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Kerala HC: Non-Compliance of Kerala Criminal Rules of Practice by Court Staff Not Sufficient Ground to Non-Suit Complainant/Party

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Kerala HC Law Insider

Khushi Bajpai

Published on: October 4, 2022 at 23:25 IST

On Friday, the Kerala High Court considered whether the complainant or any party would have adequate grounds to dismiss a lawsuit if the court staff had violated the Kerala Criminal Rules of Practice, but it gave a negative response.

While holding this position, Justice A. Badharudeen observed:

“It is established law that an aggrieved person may not file a lawsuit against the court for any mistakes that were made. The adage “Actus curiae neminem gravabit” encapsulates the aforementioned idea. This means that no one will be prejudiced by the Court’s action. In such a case, the court has a duty to right the wrong.”

However, the Court in this case issued a directive to subordinate courts that the aforementioned Rules 28 and 29 of the Criminal Rules of Practice ought to be strictly adhered to after observing that many complaints and petitions were forwarded to the High Court without seal as required by Rule 28 and taking note of the seriousness of non-payment of court fees in petitions before the criminal court.

The current criminal miscellaneous petition was submitted under Section 482 CrPC to overturn the ruling tolerating the delay in filing a complaint in the absence of a request for it, without providing the accused with notice.

In addition, the petition requested that all cases before the Judicial First Class Magistrate Court-III, Muvattupuzha, be dismissed as a result of the same.

Submission of the Petitioner

Advocates Yash Thomas Mannully and Soman P. Paul argued that despite the 103-day delay in filing the complaint alleging an offense under Section 138 of the Negotiable Instruments Act, the complaint was filed without a request for a delay pardon, and the court below took cognizance of the matter without pardoning the delay and issued the ruling in a petition that was later added.

As a result, it was said that the same cannot continue.

Additionally, it was noted that even though the 103-day delay was excused in the judgment, no petition to that effect was submitted, and no court fee was also paid.

On this basis, the attorney argued that the court’s whole cognizance was incorrect and that the order was liable to be quashed.

The Attorney additionally argued that the delay petition was false since there was no seal on the delay petition and no evidence of an endorsement of the court fee that was attached in the delay petition in the register relating to the remittance of court fees.

The attorney further argued that Rules 28 and 29 of the Criminal Rules of Practice, which provide for the “Date Stamping of Papers and Initialing of FIR by Magistrates” and “Cancellation of Stamps,” respectively, had not been followed.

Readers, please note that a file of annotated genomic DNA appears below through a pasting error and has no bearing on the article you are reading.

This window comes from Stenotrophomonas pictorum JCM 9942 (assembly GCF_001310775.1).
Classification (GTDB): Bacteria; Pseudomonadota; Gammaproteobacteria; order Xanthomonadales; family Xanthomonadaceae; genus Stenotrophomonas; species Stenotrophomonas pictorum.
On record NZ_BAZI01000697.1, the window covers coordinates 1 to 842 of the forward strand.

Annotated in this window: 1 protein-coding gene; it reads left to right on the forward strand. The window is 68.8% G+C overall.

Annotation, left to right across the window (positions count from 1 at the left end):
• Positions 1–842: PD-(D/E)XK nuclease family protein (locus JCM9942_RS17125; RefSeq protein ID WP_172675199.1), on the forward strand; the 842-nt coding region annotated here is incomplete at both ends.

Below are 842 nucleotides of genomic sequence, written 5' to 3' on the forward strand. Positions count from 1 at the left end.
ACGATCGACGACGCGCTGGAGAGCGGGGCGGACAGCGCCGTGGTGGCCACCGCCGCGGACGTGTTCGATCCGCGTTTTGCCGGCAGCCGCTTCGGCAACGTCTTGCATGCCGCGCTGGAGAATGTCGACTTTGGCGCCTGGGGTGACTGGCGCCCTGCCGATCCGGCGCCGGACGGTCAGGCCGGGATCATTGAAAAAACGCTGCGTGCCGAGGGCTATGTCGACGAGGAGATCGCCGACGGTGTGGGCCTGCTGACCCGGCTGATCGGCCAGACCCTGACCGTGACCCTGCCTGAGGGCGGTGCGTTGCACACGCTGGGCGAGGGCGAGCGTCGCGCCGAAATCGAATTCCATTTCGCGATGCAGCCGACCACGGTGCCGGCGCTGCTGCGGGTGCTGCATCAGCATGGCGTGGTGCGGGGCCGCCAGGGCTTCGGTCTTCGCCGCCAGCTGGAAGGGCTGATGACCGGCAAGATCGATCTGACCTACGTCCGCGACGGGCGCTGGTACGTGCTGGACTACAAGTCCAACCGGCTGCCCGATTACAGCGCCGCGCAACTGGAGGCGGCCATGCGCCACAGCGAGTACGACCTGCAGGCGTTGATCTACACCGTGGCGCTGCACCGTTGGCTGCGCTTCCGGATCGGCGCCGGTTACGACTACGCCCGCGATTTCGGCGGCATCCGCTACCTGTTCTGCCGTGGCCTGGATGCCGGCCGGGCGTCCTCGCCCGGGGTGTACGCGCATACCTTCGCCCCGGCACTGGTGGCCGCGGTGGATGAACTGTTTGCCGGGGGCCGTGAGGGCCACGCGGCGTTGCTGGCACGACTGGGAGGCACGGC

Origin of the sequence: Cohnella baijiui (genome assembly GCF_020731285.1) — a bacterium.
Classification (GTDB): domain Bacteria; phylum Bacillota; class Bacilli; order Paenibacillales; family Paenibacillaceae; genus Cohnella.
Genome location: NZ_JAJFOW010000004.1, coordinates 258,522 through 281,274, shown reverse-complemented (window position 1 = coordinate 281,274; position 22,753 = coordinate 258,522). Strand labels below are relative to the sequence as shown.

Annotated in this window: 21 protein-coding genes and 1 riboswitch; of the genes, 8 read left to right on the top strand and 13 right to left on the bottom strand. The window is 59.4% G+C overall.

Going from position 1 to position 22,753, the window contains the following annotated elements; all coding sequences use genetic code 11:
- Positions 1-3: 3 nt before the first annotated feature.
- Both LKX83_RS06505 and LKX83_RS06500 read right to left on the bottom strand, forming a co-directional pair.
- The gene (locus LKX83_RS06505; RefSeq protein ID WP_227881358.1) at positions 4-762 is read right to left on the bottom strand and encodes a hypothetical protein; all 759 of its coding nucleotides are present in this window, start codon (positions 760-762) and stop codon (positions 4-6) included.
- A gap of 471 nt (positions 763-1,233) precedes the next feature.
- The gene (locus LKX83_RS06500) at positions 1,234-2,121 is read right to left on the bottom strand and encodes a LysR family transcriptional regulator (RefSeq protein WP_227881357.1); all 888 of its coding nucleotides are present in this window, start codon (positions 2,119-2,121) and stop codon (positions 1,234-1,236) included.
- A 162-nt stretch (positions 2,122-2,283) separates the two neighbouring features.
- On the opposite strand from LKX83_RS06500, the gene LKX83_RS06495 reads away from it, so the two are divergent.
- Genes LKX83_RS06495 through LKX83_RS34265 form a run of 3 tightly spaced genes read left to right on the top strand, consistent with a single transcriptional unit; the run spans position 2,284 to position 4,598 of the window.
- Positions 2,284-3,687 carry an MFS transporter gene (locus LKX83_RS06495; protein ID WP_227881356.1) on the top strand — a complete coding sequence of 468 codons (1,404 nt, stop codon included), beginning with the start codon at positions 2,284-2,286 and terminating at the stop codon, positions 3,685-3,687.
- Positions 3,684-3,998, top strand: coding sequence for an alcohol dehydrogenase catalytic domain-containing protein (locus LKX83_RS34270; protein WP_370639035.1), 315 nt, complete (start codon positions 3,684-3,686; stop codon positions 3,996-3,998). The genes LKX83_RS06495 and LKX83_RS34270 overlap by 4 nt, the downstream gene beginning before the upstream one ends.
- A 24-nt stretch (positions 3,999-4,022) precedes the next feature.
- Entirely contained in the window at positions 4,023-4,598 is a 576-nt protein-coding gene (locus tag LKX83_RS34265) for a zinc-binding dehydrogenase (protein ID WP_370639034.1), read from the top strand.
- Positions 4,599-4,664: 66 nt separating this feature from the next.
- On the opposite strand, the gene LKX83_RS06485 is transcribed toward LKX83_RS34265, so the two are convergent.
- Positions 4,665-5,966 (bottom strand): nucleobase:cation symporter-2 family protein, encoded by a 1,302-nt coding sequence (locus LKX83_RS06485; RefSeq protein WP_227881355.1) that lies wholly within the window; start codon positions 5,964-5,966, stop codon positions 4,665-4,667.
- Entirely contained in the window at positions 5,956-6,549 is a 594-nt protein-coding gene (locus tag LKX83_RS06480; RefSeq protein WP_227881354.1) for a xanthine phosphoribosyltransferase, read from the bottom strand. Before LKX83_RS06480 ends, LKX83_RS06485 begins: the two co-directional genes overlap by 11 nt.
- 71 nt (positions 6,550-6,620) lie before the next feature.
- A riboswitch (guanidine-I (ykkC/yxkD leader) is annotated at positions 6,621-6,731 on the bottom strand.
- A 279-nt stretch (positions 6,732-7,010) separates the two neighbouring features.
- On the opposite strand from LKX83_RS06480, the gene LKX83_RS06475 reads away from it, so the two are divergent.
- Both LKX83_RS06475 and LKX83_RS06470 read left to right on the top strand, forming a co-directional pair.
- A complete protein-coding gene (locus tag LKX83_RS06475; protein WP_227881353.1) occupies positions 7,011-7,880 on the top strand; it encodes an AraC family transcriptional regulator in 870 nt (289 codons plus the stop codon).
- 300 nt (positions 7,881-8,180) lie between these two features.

Question Before the Court

The Court in this case dealt with the issue as to whether the mistake committed by the court/court staff could amount to be the sole reason to non-suit an aggrieved party before the Court.

Findings of the Court

The court in this case determined that the Magistrate had given notice to the respondent with instructions to take action to the complainant when the delay petition had been submitted to excuse the 103-day delay in submitting the complaint at the outset.

The petition for a delay was scheduled for June 14th, 2019. On that day, it was noted that the notice had been delivered and that the accused was not present despite being called.

This emphasizes the fact that the magistrate had acknowledged the issue after tolerating the delay.

After noting that Rules 28 and 29 of the Criminal Rules of Practice are mandatory provisions, the Court then decided that failure to affix a seal to the complaint, the delay petition, or any other proceedings, as required by the rules, as well as the simple failure to show the court fee paid in a petition in the concerned register by itself, would be sufficient grounds for holding that the delay petition was an after-the-fact addition.

In this case, the Court determined that even if a violation of the rules had occurred, a review of the copy of the Criminal Miscellaneous Petitions Register, which contains the complaint and delay petition numbers, would demonstrate that the complaint and the delay petitions were filed on 17th April 2019 and the Magistrate had also ordered notice.

The petitioner had been given notice to come before the court, but the court highlighted that he did not.

The petitioner failed to show the envelope or its contents to prove that he did not receive notice in the delay petition, therefore the court dismissed his attempts to rely on the mention of the complaint number in the copy of the register to support his claim that he had not received any notice.

Based on this, the Court rejected the petitioner’s claims that no delay petition had been submitted and that the current delay petition had been added later as being unfounded and “without an iota of bona fides.”

Even while the Court accepted that neither the delay petition nor the complaint had a seal attached to them and that the register did not reflect the payment of the court fee for the complaint, these circumstances could not be grounds for the complainant’s non-suit.

The Court determined that after carefully reviewing the papers submitted, there was no evidence to suggest that the delay petition had not been submitted on April 17, 2019, or that the petitioner had not been notified.